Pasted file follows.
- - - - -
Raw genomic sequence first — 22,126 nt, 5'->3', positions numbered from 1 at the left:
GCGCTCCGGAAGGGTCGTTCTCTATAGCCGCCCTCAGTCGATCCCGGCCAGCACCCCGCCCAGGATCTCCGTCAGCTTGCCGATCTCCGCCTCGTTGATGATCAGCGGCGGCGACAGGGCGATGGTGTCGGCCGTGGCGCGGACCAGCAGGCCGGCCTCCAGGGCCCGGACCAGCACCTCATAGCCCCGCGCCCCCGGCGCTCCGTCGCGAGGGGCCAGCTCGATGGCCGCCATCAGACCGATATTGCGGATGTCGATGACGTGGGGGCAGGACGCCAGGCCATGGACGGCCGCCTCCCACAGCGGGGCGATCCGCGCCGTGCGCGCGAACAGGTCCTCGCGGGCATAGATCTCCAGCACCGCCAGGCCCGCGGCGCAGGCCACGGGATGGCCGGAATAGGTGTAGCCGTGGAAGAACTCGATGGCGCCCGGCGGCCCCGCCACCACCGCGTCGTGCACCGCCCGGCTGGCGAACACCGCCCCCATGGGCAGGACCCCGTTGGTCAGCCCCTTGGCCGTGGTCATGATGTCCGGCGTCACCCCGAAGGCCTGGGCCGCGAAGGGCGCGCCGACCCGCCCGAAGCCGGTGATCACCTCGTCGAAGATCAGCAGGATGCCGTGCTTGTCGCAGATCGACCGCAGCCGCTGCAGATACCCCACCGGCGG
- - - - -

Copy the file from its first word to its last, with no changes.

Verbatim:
Raw genomic sequence first — 22,126 nt, 5'->3', positions numbered from 1 at the left:
GCGCTCCGGAAGGGTCGTTCTCTATAGCCGCCCTCAGTCGATCCCGGCCAGCACCCCGCCCAGGATCTCCGTCAGCTTGCCGATCTCCGCCTCGTTGATGATCAGCGGCGGCGACAGGGCGATGGTGTCGGCCGTGGCGCGGACCAGCAGGCCGGCCTCCAGGGCCCGGACCAGCACCTCATAGCCCCGCGCCCCCGGCGCTCCGTCGCGAGGGGCCAGCTCGATGGCCGCCATCAGACCGATATTGCGGATGTCGATGACGTGGGGGCAGGACGCCAGGCCATGGACGGCCGCCTCCCACAGCGGGGCGATCCGCGCCGTGCGCGCGAACAGGTCCTCGCGGGCATAGATCTCCAGCACCGCCAGGCCCGCGGCGCAGGCCACGGGATGGCCGGAATAGGTGTAGCCGTGGAAGAACTCGATGGCGCCCGGCGGCCCCGCCACCACCGCGTCGTGCACCGCCCGGCTGGCGAACACCGCCCCCATGGGCAGGACCCCGTTGGTCAGCCCCTTGGCCGTGGTCATGATGTCCGGCGTCACCCCGAAGGCCTGGGCCGCGAAGGGCGCGCCGACCCGCCCGAAGCCGGTGATCACCTCGTCGAAGATCAGCAGGATGCCGTGCTTGTCGCAGATCGACCGCAGCCGCTGCAGATACCCCACCGGCGG